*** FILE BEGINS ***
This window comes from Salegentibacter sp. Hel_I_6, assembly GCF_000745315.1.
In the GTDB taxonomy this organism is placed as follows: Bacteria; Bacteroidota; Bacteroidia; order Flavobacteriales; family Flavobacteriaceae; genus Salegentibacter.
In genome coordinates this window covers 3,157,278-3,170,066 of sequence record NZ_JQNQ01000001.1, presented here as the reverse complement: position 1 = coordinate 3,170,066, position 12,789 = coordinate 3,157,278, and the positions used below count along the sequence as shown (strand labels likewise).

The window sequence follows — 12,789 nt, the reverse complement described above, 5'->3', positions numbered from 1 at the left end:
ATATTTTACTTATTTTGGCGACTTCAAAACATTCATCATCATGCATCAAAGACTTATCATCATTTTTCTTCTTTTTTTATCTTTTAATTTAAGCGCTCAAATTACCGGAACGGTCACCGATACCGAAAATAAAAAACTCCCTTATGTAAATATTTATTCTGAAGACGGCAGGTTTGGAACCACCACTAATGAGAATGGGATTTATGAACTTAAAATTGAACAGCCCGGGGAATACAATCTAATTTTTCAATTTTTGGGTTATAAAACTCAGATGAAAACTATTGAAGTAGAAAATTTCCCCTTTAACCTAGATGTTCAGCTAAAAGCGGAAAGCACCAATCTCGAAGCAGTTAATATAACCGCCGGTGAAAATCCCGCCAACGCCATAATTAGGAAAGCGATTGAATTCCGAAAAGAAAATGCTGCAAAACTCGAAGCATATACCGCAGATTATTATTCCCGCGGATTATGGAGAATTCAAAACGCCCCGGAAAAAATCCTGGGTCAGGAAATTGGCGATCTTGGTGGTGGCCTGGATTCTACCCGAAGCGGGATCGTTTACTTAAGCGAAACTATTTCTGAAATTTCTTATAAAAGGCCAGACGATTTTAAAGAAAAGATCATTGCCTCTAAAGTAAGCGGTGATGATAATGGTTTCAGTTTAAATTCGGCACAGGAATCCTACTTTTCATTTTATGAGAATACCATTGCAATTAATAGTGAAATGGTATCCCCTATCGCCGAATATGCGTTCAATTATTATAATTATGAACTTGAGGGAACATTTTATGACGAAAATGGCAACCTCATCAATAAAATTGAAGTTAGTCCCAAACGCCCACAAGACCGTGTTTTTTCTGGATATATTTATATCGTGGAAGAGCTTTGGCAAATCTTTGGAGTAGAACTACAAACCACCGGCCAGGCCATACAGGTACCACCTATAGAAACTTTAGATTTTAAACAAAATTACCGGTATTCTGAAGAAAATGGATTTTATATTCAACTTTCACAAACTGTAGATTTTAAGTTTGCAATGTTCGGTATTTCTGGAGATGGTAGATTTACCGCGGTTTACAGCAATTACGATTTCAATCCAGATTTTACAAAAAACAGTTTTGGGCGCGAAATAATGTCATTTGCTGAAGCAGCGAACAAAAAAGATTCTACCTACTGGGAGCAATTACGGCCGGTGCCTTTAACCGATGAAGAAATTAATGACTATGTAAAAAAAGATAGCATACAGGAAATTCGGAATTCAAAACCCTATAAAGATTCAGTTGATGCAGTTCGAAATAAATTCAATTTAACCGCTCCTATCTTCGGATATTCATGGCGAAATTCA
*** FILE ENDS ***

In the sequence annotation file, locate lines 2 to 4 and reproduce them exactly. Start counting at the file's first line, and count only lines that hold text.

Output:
In the GTDB taxonomy this organism is placed as follows: Bacteria; Bacteroidota; Bacteroidia; order Flavobacteriales; family Flavobacteriaceae; genus Salegentibacter.
In genome coordinates this window covers 3,157,278-3,170,066 of sequence record NZ_JQNQ01000001.1, presented here as the reverse complement: position 1 = coordinate 3,170,066, position 12,789 = coordinate 3,157,278, and the positions used below count along the sequence as shown (strand labels likewise).

The window sequence follows — 12,789 nt, the reverse complement described above, 5'->3', positions numbered from 1 at the left end: